Ormulum or, the Work of the monk Orm is a notable piece of English religious poetry of the late 12th century. Extant in a single manuscript (Oxford, Bodleian Library, MS Junius 1), it was written in the south Lincolnshire dialect by Orm, an Augustinian canon. Of the approximately 80,000 verses, which should contain it, only about 10,000 are obtained, and 32 of 242 sermons in the TOC.
There is, however, no originality in the subject matter of Ormulum. The poem is a mere translation and paraphrases in verse of some forty gospels which are generally read at the Mass. As a matter of fact, the work is simply a book of homilies, similar in nature to the Moral Ode or Poema Morale. It is also inspired by the same sort of religious zeal and devotion. The ‘supposed’ author, Orm, was himself a monk, and the work bears out his Christian, devotional character.
Though the theme of the poem has nothing striking, the whole work is elevated with a noble Christian sentiment. Orm’s erudition and Christian devotion are evident all through. The poet, inspirited with a holy mission, offers scriptural instructions that are versified and presented in a popular form to have an easy appeal to common people. Orm, of course, is not always faithful to his original materials, and he introduces much that is not in the original. The total work is supposed to be a voluminous one, of nearly ten thousand lines, although not more than one-eighth of the original work is now available.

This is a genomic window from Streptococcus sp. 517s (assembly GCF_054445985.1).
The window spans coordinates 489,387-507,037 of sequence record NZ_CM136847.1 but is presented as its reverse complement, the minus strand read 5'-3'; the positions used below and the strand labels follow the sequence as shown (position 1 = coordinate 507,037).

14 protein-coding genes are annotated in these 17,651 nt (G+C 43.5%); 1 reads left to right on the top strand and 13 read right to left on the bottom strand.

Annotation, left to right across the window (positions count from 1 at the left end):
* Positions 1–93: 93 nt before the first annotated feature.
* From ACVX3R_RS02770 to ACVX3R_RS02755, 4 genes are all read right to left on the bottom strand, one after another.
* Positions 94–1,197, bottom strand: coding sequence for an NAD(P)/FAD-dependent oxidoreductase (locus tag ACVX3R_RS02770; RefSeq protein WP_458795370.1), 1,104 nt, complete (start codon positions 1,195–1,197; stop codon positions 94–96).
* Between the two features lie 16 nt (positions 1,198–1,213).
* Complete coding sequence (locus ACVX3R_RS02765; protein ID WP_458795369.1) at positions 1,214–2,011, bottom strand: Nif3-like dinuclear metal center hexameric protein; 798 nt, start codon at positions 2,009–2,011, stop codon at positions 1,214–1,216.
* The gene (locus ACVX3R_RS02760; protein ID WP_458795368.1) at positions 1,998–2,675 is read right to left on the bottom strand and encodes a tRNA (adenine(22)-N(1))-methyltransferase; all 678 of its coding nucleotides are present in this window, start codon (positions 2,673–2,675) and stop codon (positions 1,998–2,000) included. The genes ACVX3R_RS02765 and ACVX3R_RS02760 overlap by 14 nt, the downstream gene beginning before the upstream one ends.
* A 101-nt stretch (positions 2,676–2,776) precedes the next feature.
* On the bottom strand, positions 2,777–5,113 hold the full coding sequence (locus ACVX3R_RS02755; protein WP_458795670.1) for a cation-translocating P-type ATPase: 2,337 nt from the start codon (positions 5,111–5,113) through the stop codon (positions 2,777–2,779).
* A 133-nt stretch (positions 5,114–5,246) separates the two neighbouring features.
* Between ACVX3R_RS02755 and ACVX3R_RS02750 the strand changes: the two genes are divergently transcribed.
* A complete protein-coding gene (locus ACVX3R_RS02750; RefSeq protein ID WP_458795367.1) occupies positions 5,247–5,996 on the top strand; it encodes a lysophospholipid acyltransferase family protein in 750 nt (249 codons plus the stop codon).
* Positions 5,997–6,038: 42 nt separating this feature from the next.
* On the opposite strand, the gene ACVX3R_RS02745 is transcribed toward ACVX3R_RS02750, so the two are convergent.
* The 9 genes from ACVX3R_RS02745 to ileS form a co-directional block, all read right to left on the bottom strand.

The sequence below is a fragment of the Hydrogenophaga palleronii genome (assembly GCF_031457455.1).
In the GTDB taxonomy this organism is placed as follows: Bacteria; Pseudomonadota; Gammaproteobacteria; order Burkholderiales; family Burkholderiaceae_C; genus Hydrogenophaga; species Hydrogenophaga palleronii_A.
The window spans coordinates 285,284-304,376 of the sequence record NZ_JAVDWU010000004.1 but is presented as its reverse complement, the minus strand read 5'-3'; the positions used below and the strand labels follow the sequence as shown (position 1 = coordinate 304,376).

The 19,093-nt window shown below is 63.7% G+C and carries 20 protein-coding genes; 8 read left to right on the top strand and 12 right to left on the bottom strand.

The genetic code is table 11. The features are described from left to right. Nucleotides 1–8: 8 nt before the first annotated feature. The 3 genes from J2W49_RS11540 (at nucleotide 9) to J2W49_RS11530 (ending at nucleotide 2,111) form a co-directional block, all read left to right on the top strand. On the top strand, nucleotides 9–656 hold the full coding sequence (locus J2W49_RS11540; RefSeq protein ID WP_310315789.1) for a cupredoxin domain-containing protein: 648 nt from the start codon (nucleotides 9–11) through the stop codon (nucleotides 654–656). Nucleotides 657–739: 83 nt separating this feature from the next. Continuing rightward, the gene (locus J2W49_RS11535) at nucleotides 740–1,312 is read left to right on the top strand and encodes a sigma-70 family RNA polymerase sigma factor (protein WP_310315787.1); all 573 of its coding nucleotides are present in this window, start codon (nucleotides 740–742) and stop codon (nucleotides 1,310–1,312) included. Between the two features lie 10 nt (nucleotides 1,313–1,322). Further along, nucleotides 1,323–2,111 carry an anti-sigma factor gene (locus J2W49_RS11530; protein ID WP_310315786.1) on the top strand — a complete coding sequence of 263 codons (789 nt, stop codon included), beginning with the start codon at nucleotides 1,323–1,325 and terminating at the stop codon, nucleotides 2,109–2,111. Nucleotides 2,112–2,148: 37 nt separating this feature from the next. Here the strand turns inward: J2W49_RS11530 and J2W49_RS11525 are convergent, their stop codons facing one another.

This poem occupies a distinct position in the development of English metre. The pattern of versification here is the line of seven accents. The metrical accuracy is strictly maintained throughout, and the quality of correct versification is certainly an exceptional virtue of the work. It is unrhymed, although regular in the arrangements for accents and syllables. It is rather a first attempt at blank verse.
Ormulum is a truly national work in early Middle English literature. It is found rather free from foreign words and intricate expressions and Orm’s solemn instructions are couched in simple words. Noted for its precision and purity, clearness and completeness, simplicity, and sublimity, Ormulum stands out, in the English literary history, between the Conquest and Chaucer, as a fine specimen of literary art that has a deep moral to communicate to its readers. It illustrates the distinctive character of Middle English religious poetry to remain free from the obscurity or complexity of Old English Christian poetry. It was edited by R. M. White and R. Holt(1878).